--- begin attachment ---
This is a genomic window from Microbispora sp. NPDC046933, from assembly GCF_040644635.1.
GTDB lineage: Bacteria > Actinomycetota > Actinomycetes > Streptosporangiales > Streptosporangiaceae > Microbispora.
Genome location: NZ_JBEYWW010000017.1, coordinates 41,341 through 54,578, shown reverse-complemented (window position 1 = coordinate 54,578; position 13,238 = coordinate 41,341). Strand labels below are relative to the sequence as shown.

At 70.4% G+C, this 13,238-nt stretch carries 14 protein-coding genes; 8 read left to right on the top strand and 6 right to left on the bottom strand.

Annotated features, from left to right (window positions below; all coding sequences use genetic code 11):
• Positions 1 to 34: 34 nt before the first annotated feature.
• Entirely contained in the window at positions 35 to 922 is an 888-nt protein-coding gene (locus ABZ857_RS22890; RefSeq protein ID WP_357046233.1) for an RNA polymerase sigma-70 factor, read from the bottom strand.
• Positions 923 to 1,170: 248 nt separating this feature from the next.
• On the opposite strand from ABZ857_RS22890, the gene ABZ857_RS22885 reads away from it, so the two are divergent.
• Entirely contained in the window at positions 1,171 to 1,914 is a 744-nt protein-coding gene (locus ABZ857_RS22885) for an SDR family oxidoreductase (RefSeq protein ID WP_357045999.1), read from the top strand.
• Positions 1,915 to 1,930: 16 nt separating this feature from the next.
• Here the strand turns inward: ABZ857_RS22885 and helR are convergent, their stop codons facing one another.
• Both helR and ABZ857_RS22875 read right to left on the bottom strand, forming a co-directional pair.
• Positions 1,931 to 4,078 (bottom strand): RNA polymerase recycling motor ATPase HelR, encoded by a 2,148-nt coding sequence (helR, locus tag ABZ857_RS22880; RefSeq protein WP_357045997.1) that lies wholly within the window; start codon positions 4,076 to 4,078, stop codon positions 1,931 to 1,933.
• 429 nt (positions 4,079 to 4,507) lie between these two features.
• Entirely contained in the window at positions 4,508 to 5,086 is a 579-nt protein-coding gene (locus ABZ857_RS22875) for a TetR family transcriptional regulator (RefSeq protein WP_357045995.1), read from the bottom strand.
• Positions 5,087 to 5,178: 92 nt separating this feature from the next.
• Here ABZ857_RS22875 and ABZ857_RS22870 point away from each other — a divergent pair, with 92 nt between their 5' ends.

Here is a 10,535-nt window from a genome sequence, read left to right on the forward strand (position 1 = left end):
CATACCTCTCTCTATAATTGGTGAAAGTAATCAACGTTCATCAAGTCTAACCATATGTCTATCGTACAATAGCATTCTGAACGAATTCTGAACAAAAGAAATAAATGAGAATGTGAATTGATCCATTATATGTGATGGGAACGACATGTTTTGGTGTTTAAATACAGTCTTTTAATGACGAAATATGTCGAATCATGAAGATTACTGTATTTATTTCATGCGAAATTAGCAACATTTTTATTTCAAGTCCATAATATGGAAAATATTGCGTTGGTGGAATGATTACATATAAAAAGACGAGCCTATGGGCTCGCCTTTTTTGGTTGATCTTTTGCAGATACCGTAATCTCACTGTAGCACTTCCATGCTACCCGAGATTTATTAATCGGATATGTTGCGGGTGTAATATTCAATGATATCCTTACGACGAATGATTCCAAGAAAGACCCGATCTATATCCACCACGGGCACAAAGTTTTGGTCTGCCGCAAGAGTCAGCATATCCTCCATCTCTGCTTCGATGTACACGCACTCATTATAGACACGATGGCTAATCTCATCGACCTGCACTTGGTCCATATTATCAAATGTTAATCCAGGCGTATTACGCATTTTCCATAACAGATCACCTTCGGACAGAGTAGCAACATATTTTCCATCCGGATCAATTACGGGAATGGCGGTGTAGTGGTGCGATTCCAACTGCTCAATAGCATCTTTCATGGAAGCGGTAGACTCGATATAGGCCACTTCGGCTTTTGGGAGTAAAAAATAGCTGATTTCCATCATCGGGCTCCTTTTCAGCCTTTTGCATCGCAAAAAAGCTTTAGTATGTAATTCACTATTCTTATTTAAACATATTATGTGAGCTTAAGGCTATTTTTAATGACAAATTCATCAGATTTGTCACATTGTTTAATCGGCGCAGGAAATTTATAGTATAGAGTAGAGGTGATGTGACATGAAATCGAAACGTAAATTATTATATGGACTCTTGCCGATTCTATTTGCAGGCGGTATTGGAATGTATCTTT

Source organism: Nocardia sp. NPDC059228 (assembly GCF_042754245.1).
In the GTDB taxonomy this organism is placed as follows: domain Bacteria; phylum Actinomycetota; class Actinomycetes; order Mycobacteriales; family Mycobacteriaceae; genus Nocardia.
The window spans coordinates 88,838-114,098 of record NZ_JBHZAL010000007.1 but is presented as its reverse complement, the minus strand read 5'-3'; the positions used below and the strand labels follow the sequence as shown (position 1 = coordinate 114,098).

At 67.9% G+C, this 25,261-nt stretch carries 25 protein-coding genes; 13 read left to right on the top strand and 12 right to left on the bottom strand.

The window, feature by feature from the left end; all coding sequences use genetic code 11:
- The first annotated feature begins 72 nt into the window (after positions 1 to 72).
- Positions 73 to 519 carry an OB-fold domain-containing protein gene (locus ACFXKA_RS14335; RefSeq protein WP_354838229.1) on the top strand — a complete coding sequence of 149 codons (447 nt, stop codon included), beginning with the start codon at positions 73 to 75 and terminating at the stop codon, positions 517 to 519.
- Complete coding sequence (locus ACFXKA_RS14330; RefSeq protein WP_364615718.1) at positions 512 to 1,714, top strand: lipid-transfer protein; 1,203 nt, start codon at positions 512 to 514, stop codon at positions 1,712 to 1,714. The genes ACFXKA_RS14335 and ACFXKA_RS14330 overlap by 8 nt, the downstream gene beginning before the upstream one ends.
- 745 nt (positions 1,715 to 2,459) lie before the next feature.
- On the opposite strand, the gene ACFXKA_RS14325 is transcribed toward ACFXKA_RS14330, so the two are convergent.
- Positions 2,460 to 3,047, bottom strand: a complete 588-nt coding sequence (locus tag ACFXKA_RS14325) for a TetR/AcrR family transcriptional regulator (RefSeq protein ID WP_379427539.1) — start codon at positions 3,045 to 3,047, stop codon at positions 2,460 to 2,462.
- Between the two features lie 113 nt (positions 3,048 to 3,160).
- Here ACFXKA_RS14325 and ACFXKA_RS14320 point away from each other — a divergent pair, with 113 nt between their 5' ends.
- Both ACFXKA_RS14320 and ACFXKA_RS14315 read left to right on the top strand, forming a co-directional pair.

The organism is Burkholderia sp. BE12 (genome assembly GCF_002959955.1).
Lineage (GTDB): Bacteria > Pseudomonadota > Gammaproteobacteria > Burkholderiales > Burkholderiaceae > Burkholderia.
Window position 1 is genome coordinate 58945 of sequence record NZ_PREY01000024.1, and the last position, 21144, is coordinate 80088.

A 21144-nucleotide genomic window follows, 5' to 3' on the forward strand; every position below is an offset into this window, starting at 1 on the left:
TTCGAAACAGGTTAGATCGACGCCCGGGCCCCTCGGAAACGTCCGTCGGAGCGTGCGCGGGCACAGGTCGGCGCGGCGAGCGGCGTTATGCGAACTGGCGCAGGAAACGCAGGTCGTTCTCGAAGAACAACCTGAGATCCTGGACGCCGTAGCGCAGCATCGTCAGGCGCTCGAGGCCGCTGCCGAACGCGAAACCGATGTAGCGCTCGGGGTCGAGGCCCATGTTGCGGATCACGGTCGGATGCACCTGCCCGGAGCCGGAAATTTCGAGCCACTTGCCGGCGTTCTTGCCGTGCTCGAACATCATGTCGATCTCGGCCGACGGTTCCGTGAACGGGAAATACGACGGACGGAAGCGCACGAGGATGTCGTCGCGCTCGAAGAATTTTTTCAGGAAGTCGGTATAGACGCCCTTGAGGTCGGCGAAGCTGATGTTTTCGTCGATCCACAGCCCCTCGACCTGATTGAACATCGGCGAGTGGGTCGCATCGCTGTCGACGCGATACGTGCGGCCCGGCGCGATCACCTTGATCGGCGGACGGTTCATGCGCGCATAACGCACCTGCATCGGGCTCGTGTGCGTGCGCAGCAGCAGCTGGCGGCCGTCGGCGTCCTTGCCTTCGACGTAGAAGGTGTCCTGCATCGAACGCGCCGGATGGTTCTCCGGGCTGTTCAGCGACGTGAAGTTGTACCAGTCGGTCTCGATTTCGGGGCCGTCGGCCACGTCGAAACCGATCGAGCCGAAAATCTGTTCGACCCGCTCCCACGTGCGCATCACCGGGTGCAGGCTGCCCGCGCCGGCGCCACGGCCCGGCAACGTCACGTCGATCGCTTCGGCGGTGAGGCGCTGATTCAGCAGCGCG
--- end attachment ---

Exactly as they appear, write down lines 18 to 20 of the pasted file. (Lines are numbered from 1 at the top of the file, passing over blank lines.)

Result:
• Here ABZ857_RS22875 and ABZ857_RS22870 point away from each other — a divergent pair, with 92 nt between their 5' ends.

Here is a 10,535-nt window from a genome sequence, read left to right on the forward strand (position 1 = left end):
CATACCTCTCTCTATAATTGGTGAAAGTAATCAACGTTCATCAAGTCTAACCATATGTCTATCGTACAATAGCATTCTGAACGAATTCTGAACAAAAGAAATAAATGAGAATGTGAATTGATCCATTATATGTGATGGGAACGACATGTTTTGGTGTTTAAATACAGTCTTTTAATGACGAAATATGTCGAATCATGAAGATTACTGTATTTATTTCATGCGAAATTAGCAACATTTTTATTTCAAGTCCATAATATGGAAAATATTGCGTTGGTGGAATGATTACATATAAAAAGACGAGCCTATGGGCTCGCCTTTTTTGGTTGATCTTTTGCAGATACCGTAATCTCACTGTAGCACTTCCATGCTACCCGAGATTTATTAATCGGATATGTTGCGGGTGTAATATTCAATGATATCCTTACGACGAATGATTCCAAGAAAGACCCGATCTATATCCACCACGGGCACAAAGTTTTGGTCTGCCGCAAGAGTCAGCATATCCTCCATCTCTGCTTCGATGTACACGCACTCATTATAGACACGATGGCTAATCTCATCGACCTGCACTTGGTCCATATTATCAAATGTTAATCCAGGCGTATTACGCATTTTCCATAACAGATCACCTTCGGACAGAGTAGCAACATATTTTCCATCCGGATCAATTACGGGAATGGCGGTGTAGTGGTGCGATTCCAACTGCTCAATAGCATCTTTCATGGAAGCGGTAGACTCGATATAGGCCACTTCGGCTTTTGGGAGTAAAAAATAGCTGATTTCCATCATCGGGCTCCTTTTCAGCCTTTTGCATCGCAAAAAAGCTTTAGTATGTAATTCACTATTCTTATTTAAACATATTATGTGAGCTTAAGGCTATTTTTAATGACAAATTCATCAGATTTGTCACATTGTTTAATCGGCGCAGGAAATTTATAGTATAGAGTAGAGGTGATGTGACATGAAATCGAAACGTAAATTATTATATGGACTCTTGCCGATTCTATTTGCAGGCGGTATTGGAATGTATCTTT